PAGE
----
A note from Jim Neil
July 18, 2023
Dearest LHS73 people!
So, after talking with a few classmates recently, I have been reminiscing about our youth. I’m sure we all have done that, some much more than others, but I think it is safe to assume we all look back a bit when we try to make sense of who we are today. I mean who we are today is in great part the sum of our past experiences, relationships, as well as our environment, right? And that great life calculation of course began when we were young. When we were young, we were in Ledyard and southeastern Connecticut for at least a little while, for some a lifetime.
So, our class reunion, one that celebrates 50 years since we have been imprisoned in that public school system, is quite monumental if you think about it. First off, if you are reading this you have survived - an honor not bestowed upon everyone, including our friend, Gary Atkinson (for whom we are having an auction Saturday night to benefit the scholarship fund in his name). In those 50 years, we have been the masters of our own life and our own decisions and we have naturally drifted apart. Kids, jobs, the military, training, college, travel, struggles, successes, sadness, and laughter - we have experienced it all.
For one weekend this fall, we have the opportunity to gather and to say hello, perhaps to catch up a bit, to see how we have taken and used these building blocks of our youth and transformed them into a lifetime. For some of us it may provide an opportunity to have a conversation we never had, to renew an old friendship, or to create new ones - we are totally different people now than we were then. It’s interesting to observe aging and to marvel at how we change, sort of a slow-motion metamorphosis from child, to young adult, to 68 years old. It’s all quite fascinating really on whatever level you approach it - for me, when we meet, it will be with beer in hand and a smile.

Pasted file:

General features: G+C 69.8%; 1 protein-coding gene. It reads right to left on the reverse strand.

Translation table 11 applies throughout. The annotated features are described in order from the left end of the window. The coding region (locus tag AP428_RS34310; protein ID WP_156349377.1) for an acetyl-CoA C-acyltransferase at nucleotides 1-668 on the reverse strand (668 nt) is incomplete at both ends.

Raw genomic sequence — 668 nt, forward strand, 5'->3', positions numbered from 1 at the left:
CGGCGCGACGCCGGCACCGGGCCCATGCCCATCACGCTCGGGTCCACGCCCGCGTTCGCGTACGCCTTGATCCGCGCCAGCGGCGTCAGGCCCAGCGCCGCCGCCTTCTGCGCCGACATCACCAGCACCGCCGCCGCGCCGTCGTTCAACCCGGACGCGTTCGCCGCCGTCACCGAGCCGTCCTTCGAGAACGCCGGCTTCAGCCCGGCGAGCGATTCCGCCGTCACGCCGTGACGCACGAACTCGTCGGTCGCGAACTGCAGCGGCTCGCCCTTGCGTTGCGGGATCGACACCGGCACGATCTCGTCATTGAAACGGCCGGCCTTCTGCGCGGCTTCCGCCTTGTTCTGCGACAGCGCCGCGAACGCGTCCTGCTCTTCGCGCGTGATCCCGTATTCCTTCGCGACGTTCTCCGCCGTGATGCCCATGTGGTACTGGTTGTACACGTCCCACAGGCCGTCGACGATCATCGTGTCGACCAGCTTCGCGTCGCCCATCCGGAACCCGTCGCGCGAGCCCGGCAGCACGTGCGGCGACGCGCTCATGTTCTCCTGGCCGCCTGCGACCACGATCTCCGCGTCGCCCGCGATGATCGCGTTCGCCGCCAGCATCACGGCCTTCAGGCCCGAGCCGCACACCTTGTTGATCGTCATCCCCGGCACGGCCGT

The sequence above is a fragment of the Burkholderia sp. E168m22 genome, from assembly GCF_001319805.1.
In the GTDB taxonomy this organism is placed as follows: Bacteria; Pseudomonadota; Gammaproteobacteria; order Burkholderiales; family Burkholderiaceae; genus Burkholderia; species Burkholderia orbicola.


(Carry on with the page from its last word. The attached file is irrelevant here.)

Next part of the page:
My hope is that those of you on the fence about attending the reunion will join us. For those of you who have already decided against attending, for whatever reason, I ask you to reconsider. Some of us felt out of place in high school and simply couldn’t wait to get out and never come back, some of us felt ignored, perhaps bullied or made fun of, some of us see them as glory days. While all that may be true, 50 years can certainly be the great equalizer through the metamorphosis I mentioned above.
I, for one, have these awesome random memories that bring a smile to me, some at school, some not - perhaps most not. And I am sure we all have them, some about people we haven’t seen in 50 years and some that may have shaped a part of our lives. For example, I can remember the night I fell in love with the theater. I need to credit Dianne Rands and her performance as Gypsy for that. I worked in the kitchen at night one summer at the Officer’s Club on the Subase with Charlie Kelsey who taught me more about working efficiently, smart more than hard, and the importance of training than anyone since.
And I can remember the moment in the hallway when a very quick exchange with Gary Atkinson unlocked my brain regarding solving algebraic equations (it has since locked back up!). And seriously, how could you forget how radiant Linda Bellone was in the back of that Cadillac convertible at the Homecoming Game? Finally, Tom Bakke singing America’s Pigeon Song at the variety show remains one of the most impressive things I witnessed any of us do. I’m confident we all have good memories and stories about those years. It will be a gas to share them.
Anyway, this was supposed to be a message about the Saturday night Auction and Scholarship. My apologies for rambling cryptically and mumbling about the past, but my hope is for a big crowd reunion weekend. The more the merrier!
And the Auction? We have some cool stuff, but we need more cool stuff. Anybody got an old Willys out there they have restored and can donate?
More at lhs73.com
I’ll be a little more auction-ie in a few days.